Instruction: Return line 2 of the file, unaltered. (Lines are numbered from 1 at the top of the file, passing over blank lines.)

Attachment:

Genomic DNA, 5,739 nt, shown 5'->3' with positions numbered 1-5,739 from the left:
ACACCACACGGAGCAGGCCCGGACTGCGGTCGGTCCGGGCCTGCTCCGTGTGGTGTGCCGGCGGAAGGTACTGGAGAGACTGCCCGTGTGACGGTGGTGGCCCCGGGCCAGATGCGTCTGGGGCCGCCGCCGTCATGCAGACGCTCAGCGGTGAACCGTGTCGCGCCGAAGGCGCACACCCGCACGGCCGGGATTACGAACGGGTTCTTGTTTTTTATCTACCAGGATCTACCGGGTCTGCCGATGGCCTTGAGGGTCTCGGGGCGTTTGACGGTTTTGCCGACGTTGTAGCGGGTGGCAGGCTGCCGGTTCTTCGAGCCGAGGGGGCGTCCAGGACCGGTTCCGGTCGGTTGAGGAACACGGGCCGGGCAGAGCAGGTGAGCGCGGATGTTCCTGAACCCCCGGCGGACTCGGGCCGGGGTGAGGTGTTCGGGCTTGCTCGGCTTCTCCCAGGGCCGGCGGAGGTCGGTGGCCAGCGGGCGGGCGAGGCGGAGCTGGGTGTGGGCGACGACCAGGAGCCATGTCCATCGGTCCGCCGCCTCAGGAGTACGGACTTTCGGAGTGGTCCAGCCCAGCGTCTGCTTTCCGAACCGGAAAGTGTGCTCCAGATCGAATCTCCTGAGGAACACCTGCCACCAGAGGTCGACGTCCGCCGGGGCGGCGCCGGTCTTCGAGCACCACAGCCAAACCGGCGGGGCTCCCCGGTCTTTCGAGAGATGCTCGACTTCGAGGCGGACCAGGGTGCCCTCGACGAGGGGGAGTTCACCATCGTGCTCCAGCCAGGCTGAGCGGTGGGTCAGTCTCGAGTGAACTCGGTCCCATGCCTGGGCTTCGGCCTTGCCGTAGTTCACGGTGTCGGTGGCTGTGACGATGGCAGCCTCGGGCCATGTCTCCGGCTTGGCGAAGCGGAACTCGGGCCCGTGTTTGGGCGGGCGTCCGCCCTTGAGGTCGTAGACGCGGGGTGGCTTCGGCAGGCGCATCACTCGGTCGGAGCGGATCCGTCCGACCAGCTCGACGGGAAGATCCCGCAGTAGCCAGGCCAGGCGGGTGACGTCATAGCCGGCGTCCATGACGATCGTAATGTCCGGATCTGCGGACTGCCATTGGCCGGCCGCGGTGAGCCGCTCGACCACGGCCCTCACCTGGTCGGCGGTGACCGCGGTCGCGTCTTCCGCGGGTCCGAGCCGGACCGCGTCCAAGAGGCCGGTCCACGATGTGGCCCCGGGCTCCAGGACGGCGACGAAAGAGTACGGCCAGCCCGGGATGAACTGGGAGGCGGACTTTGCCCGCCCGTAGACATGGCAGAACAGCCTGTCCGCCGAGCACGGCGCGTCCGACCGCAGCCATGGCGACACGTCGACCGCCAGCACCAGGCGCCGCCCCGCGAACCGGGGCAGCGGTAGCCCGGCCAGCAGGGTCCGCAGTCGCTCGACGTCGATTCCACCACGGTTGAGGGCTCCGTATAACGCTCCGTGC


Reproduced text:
ACACCACACGGAGCAGGCCCGGACTGCGGTCGGTCCGGGCCTGCTCCGTGTGGTGTGCCGGCGGAAGGTACTGGAGAGACTGCCCGTGTGACGGTGGTGGCCCCGGGCCAGATGCGTCTGGGGCCGCCGCCGTCATGCAGACGCTCAGCGGTGAACCGTGTCGCGCCGAAGGCGCACACCCGCACGGCCGGGATTACGAACGGGTTCTTGTTTTTTATCTACCAGGATCTACCGGGTCTGCCGATGGCCTTGAGGGTCTCGGGGCGTTTGACGGTTTTGCCGACGTTGTAGCGGGTGGCAGGCTGCCGGTTCTTCGAGCCGAGGGGGCGTCCAGGACCGGTTCCGGTCGGTTGAGGAACACGGGCCGGGCAGAGCAGGTGAGCGCGGATGTTCCTGAACCCCCGGCGGACTCGGGCCGGGGTGAGGTGTTCGGGCTTGCTCGGCTTCTCCCAGGGCCGGCGGAGGTCGGTGGCCAGCGGGCGGGCGAGGCGGAGCTGGGTGTGGGCGACGACCAGGAGCCATGTCCATCGGTCCGCCGCCTCAGGAGTACGGACTTTCGGAGTGGTCCAGCCCAGCGTCTGCTTTCCGAACCGGAAAGTGTGCTCCAGATCGAATCTCCTGAGGAACACCTGCCACCAGAGGTCGACGTCCGCCGGGGCGGCGCCGGTCTTCGAGCACCACAGCCAAACCGGCGGGGCTCCCCGGTCTTTCGAGAGATGCTCGACTTCGAGGCGGACCAGGGTGCCCTCGACGAGGGGGAGTTCACCATCGTGCTCCAGCCAGGCTGAGCGGTGGGTCAGTCTCGAGTGAACTCGGTCCCATGCCTGGGCTTCGGCCTTGCCGTAGTTCACGGTGTCGGTGGCTGTGACGATGGCAGCCTCGGGCCATGTCTCCGGCTTGGCGAAGCGGAACTCGGGCCCGTGTTTGGGCGGGCGTCCGCCCTTGAGGTCGTAGACGCGGGGTGGCTTCGGCAGGCGCATCACTCGGTCGGAGCGGATCCGTCCGACCAGCTCGACGGGAAGATCCCGCAGTAGCCAGGCCAGGCGGGTGACGTCATAGCCGGCGTCCATGACGATCGTAATGTCCGGATCTGCGGACTGCCATTGGCCGGCCGCGGTGAGCCGCTCGACCACGGCCCTCACCTGGTCGGCGGTGACCGCGGTCGCGTCTTCCGCGGGTCCGAGCCGGACCGCGTCCAAGAGGCCGGTCCACGATGTGGCCCCGGGCTCCAGGACGGCGACGAAAGAGTACGGCCAGCCCGGGATGAACTGGGAGGCGGACTTTGCCCGCCCGTAGACATGGCAGAACAGCCTGTCCGCCGAGCACGGCGCGTCCGACCGCAGCCATGGCGACACGTCGACCGCCAGCACCAGGCGCCGCCCCGCGAACCGGGGCAGCGGTAGCCCGGCCAGCAGGGTCCGCAGTCGCTCGACGTCGATTCCACCACGGTTGAGGGCTCCGTATAACGCTCCGTGC